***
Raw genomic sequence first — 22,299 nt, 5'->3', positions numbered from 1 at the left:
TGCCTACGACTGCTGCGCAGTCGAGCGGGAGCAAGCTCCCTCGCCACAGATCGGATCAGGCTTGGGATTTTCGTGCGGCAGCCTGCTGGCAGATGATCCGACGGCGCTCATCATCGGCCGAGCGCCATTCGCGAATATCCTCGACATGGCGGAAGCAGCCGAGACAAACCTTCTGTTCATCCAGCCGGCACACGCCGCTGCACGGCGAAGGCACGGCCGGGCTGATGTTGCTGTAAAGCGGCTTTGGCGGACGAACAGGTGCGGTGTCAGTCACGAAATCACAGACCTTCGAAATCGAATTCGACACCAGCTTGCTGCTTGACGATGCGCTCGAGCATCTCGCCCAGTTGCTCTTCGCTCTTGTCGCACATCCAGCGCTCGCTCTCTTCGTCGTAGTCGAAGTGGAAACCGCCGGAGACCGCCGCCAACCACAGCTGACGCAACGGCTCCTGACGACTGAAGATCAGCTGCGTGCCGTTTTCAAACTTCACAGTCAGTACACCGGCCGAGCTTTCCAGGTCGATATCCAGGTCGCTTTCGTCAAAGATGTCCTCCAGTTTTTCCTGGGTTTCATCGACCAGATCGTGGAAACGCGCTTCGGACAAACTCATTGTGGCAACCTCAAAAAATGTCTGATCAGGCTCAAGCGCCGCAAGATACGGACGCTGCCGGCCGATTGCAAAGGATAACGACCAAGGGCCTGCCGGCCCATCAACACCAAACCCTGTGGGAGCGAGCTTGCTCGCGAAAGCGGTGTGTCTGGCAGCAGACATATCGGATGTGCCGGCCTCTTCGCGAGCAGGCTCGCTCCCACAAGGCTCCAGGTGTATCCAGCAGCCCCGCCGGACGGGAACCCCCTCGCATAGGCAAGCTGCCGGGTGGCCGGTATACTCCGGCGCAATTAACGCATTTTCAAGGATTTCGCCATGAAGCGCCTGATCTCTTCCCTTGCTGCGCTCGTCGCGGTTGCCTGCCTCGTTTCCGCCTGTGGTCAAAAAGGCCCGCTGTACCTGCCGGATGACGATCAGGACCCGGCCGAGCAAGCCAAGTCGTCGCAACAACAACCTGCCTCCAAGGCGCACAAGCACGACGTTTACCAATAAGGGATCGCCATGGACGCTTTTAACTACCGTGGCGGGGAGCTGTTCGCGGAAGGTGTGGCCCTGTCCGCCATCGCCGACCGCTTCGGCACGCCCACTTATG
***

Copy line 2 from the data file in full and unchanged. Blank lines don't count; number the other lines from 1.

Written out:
TGCCTACGACTGCTGCGCAGTCGAGCGGGAGCAAGCTCCCTCGCCACAGATCGGATCAGGCTTGGGATTTTCGTGCGGCAGCCTGCTGGCAGATGATCCGACGGCGCTCATCATCGGCCGAGCGCCATTCGCGAATATCCTCGACATGGCGGAAGCAGCCGAGACAAACCTTCTGTTCATCCAGCCGGCACACGCCGCTGCACGGCGAAGGCACGGCCGGGCTGATGTTGCTGTAAAGCGGCTTTGGCGGACGAACAGGTGCGGTGTCAGTCACGAAATCACAGACCTTCGAAATCGAATTCGACACCAGCTTGCTGCTTGACGATGCGCTCGAGCATCTCGCCCAGTTGCTCTTCGCTCTTGTCGCACATCCAGCGCTCGCTCTCTTCGTCGTAGTCGAAGTGGAAACCGCCGGAGACCGCCGCCAACCACAGCTGACGCAACGGCTCCTGACGACTGAAGATCAGCTGCGTGCCGTTTTCAAACTTCACAGTCAGTACACCGGCCGAGCTTTCCAGGTCGATATCCAGGTCGCTTTCGTCAAAGATGTCCTCCAGTTTTTCCTGGGTTTCATCGACCAGATCGTGGAAACGCGCTTCGGACAAACTCATTGTGGCAACCTCAAAAAATGTCTGATCAGGCTCAAGCGCCGCAAGATACGGACGCTGCCGGCCGATTGCAAAGGATAACGACCAAGGGCCTGCCGGCCCATCAACACCAAACCCTGTGGGAGCGAGCTTGCTCGCGAAAGCGGTGTGTCTGGCAGCAGACATATCGGATGTGCCGGCCTCTTCGCGAGCAGGCTCGCTCCCACAAGGCTCCAGGTGTATCCAGCAGCCCCGCCGGACGGGAACCCCCTCGCATAGGCAAGCTGCCGGGTGGCCGGTATACTCCGGCGCAATTAACGCATTTTCAAGGATTTCGCCATGAAGCGCCTGATCTCTTCCCTTGCTGCGCTCGTCGCGGTTGCCTGCCTCGTTTCCGCCTGTGGTCAAAAAGGCCCGCTGTACCTGCCGGATGACGATCAGGACCCGGCCGAGCAAGCCAAGTCGTCGCAACAACAACCTGCCTCCAAGGCGCACAAGCACGACGTTTACCAATAAGGGATCGCCATGGACGCTTTTAACTACCGTGGCGGGGAGCTGTTCGCGGAAGGTGTGGCCCTGTCCGCCATCGCCGACCGCTTCGGCACGCCCACTTATG